BEFORE Julio Cesar Chavez became a boxing Hall of Famer and a beloved icon to those in his home country of Mexico, he was just a son trying to make life better for his hard-working and struggling family. His way to do that was with his fists, and while just a teenager, he began fighting professionally. When he started, the 17-year-old made a vow to his mother, Isabel.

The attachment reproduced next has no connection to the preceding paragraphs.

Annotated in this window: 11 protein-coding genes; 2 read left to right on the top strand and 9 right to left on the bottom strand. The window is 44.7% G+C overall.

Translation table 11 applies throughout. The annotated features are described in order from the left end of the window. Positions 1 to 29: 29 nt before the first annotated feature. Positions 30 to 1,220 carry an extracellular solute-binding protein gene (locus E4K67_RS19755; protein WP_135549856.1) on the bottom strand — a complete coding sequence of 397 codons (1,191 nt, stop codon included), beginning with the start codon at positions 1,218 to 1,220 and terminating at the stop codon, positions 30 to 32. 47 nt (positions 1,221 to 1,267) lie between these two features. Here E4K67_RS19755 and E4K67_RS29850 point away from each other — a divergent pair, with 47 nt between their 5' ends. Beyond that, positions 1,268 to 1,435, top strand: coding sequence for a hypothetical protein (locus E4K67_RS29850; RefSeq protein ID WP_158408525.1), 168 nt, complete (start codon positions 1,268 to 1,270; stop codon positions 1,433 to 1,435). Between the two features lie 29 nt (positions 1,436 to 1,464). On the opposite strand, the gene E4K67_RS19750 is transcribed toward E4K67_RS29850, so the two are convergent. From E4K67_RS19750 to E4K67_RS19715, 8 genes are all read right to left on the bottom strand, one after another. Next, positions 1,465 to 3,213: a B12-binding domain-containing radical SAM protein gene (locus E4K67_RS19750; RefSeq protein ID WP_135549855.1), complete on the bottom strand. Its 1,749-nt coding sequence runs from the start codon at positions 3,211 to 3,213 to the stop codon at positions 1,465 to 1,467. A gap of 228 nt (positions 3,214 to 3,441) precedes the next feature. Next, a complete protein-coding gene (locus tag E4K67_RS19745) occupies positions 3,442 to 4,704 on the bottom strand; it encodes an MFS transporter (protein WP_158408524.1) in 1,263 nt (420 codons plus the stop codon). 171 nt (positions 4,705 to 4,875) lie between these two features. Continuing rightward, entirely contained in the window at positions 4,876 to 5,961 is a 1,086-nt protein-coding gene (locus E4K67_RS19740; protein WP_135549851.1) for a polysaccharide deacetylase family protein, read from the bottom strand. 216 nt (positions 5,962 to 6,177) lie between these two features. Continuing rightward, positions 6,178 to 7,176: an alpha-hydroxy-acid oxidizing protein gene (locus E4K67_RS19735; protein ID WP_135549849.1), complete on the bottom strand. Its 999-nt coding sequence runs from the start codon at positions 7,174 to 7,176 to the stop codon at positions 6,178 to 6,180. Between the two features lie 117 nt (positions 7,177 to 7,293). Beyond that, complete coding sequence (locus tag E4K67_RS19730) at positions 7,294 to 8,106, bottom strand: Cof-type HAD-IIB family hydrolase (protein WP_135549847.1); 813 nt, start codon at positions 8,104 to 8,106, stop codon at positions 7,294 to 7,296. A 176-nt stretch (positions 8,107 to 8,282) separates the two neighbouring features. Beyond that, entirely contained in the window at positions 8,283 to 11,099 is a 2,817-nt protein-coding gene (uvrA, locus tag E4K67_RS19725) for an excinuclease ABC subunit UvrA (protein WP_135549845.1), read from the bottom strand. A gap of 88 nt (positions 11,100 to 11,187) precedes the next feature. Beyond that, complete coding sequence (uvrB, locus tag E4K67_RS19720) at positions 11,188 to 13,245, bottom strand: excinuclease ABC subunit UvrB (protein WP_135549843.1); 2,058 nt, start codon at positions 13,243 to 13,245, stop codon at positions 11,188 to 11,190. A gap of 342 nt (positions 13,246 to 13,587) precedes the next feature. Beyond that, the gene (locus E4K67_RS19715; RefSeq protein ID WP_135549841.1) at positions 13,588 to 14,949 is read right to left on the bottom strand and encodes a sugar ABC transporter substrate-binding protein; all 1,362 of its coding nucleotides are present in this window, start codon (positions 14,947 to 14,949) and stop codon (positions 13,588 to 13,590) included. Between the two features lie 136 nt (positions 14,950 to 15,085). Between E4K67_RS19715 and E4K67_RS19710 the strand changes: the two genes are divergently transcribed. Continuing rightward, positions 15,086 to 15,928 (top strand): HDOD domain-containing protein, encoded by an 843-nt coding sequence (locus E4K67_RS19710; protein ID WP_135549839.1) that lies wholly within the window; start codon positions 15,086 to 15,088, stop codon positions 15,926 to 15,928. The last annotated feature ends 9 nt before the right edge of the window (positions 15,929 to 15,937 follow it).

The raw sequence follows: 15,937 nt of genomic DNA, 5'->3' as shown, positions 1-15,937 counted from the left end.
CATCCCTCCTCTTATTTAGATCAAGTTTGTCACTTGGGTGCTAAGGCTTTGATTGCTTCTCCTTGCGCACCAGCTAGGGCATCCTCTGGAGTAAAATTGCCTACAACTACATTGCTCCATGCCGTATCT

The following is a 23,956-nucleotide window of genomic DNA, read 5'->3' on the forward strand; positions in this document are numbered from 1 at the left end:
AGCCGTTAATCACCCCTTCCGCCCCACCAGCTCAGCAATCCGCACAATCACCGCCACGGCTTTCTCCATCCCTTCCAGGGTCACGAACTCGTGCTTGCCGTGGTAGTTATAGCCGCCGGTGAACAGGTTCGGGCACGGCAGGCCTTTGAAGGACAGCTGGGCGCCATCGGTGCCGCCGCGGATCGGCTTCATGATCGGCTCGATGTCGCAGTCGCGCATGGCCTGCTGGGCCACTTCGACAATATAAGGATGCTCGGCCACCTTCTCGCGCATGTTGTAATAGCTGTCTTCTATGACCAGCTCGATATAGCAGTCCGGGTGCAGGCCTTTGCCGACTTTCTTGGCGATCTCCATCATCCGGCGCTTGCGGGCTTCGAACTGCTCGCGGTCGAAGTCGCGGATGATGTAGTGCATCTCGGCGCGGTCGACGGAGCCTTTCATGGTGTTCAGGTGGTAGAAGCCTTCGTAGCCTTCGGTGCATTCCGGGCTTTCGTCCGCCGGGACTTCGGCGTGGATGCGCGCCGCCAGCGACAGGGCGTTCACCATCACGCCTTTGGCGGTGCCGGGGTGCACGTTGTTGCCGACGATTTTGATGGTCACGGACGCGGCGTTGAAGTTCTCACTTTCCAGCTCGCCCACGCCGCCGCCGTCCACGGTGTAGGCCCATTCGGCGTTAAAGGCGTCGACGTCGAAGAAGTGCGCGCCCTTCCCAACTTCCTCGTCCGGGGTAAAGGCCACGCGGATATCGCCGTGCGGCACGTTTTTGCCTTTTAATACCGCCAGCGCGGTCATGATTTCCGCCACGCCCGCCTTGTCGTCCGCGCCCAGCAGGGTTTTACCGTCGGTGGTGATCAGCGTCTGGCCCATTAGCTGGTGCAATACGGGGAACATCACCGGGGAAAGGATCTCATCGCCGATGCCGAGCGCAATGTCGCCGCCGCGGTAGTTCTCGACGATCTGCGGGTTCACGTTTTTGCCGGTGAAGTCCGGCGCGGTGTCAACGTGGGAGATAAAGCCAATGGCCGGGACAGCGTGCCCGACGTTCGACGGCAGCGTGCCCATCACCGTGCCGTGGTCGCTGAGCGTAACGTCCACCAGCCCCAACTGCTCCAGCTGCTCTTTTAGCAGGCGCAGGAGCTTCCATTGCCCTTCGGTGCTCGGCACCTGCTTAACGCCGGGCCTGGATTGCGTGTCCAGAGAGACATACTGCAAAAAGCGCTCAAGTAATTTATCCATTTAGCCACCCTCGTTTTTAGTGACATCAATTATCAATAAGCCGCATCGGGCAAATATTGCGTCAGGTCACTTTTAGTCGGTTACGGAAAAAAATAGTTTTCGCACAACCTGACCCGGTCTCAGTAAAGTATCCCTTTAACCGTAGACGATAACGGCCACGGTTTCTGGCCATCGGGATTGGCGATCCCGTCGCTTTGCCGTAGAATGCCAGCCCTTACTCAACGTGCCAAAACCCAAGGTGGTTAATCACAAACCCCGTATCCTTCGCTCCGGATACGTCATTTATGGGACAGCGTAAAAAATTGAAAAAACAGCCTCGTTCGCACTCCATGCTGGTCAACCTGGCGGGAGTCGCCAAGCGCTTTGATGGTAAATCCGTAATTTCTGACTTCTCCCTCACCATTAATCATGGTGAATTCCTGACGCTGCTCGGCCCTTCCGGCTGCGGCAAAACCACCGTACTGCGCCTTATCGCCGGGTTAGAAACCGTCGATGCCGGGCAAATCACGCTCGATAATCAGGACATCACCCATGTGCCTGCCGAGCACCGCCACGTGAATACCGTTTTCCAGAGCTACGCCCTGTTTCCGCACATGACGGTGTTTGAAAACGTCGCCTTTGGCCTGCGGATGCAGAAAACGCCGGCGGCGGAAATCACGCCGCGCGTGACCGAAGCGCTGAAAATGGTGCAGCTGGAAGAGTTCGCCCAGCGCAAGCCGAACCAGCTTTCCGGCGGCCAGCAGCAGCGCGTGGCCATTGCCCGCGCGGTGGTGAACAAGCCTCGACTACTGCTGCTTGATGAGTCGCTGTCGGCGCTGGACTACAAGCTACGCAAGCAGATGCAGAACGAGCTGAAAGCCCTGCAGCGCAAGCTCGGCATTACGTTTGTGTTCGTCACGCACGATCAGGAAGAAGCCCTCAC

“After I told my mother that I wanted to box, I promised her that when I get my first loss I will retire from it,” Chavez told Boxing News through translator Carlos Pena.
He then pauses for both dramatic and comedic effect. “After a few fights you can imagine that I realised how good I was.”